Tom Farrell

The following article appeared in Tom Farrell's St. John's University newsletter when he was inducted into their hall of fame in 2008
  • QUEENS, N.Y. (Nov. 13, 2008) – On Monday, November 17, the St. John’s Cross Country and Track & Field programs will honor alumnus and volunteer coach Tom Farrell in a celebration of the 40th anniversary of his bronze medal performance at the 1968 Mexico City Olympic Games.
    A dinner reception commending Farrell’s dedicated career with St. John’s and multiple outside athletic accomplishments will be held at 7 p.m. in the Marillac Terrace. Friends, alumni and fans of the St. John’s cross country and track & field programs are invited to attend.


    Farrell, the guest of honor, is a former world record holder and part of the inaugural group of inductees in the St. John’s Athletic Hall of Fame. He is one of the most decorated athletes in St. John’s history and has served as the volunteer assistant coach for the Red Storm for the past nine years.
    He arrived at St. John’s in 1961 as a graduate of Archbishop Molloy High School. He made his mark early as the individual champion at the 1961 Freshman Metropolitan Cross Country Championships, helping his team win as well. As a sophomore, he ran in the record-setting two-mile relay team of Paul StelmaszykBob Buckley and Tom Bauer, who ran the relay in 7:41.1 at February’s Millrose Games. In late March of that year, he ran the second leg of the mile-relay team which broke the Canadian record (3:20.8) at the Eastern Canadian Track & Field Championships in Hamilton, Ontario 
    As a junior, Farrell represented the United States at the 1964 Olympic Games in Tokyo, as the first American in the 800-meter run, after becoming St. John’s first NCAA Champion at the NCAA Finals in Eugene, Ore. Farrell qualified for the Olympic Trials at Randalls Island in New York City, where he finished fourth, then went on to finish second at the Olympic Finals in Los Angeles. He finished fifth in the 800-meter run in Tokyo.
    In mid-February of 1965, after his Olympic run, Farrell defeated Canada’s Bill Crothers at Madison Square Garden’s NYAC Games to set a new indoor World Record in the 880-yard run of 1:49.8. In the spring, he defended his NCAA 800-meter title. Farrell also won the British AAA 800-meter title in that same year. In the spring of 1966, he won the AAU title.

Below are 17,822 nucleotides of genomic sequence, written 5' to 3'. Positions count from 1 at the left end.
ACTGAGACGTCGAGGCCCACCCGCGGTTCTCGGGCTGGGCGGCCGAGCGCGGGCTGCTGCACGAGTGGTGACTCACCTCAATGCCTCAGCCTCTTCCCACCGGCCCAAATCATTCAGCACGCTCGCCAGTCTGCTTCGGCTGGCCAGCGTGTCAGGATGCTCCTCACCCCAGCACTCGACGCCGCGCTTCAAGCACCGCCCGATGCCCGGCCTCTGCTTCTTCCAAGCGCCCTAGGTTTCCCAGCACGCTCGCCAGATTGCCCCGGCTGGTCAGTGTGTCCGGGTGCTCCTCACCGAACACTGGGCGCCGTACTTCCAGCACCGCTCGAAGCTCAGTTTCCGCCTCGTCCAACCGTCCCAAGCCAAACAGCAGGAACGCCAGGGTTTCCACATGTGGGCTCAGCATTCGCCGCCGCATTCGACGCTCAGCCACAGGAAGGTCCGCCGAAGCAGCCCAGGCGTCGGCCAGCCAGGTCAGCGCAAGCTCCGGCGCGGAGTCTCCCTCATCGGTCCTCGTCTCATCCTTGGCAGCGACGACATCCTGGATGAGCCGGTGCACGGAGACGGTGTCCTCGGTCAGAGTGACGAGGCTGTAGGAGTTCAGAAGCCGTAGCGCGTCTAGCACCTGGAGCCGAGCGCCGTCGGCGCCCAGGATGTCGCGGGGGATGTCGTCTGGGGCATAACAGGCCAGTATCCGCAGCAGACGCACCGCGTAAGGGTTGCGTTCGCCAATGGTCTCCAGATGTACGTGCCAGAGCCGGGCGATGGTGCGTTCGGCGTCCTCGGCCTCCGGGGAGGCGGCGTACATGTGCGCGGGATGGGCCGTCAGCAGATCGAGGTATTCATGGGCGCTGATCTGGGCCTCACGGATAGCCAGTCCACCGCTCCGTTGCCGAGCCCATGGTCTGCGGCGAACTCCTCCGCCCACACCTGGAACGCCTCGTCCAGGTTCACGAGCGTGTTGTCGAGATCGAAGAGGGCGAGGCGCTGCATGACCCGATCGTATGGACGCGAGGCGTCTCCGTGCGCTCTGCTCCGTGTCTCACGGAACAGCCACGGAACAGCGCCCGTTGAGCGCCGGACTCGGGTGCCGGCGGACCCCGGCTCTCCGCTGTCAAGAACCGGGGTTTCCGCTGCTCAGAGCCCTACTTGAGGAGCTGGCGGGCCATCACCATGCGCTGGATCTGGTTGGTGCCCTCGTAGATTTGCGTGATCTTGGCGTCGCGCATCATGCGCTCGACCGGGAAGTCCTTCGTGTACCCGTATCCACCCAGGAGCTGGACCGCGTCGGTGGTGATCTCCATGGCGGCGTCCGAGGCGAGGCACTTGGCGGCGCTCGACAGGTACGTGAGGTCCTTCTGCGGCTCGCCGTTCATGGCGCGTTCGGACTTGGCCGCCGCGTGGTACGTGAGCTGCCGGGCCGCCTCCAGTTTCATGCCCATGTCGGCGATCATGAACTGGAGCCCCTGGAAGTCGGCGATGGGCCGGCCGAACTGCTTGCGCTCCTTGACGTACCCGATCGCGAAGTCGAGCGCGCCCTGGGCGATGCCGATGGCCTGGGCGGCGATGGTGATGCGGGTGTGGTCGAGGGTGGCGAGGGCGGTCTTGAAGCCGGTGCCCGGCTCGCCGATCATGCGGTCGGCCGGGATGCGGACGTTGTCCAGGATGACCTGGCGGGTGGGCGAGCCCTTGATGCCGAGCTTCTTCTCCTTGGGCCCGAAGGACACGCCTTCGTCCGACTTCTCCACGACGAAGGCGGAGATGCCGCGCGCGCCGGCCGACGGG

From Bill Schnier:
Very nice writeup on Feb, 1965.  I was very impressed with Ron Clarke's  season, both in quality and quantity, and especially his running for the love of the sport.  I especially enjoyed that we was always running in events shorter than his specialty in an attempt to develop a kick which improved but was still a limitation to this world record holder.  He still tried, and tried very hard.  Your section on Tom Ferrell was also impressive because he was short and stocky, not perfect for a middle-distance runner.  He had desire which compensates for a lot of deficiencies and also had speed.  I got to know Tom when we were both coaches in the Big East.  Although he lives in California, he returns for all three Big East championships to help with the St. John's team, all as a volunteer.  He is a very enjoyable person, full of information.  His bronze in 1968 was his high point, but he also had real empathy for the Afro-American movement in that Olympics, befriending many of those athletes.  I saw that spirit first hand as he worked with all St. John's athletes equally.  We spent some time at each championship talking about the days of yore as well as the current status of T&F.  But mainly I enjoyed him immensely inasmuch as he was a very well-rounded person, expert in many areas of life.  Although he has lived in Australia and California, he is still a New Yorker and always will be, but maybe all of us never really leave our origins.       Bill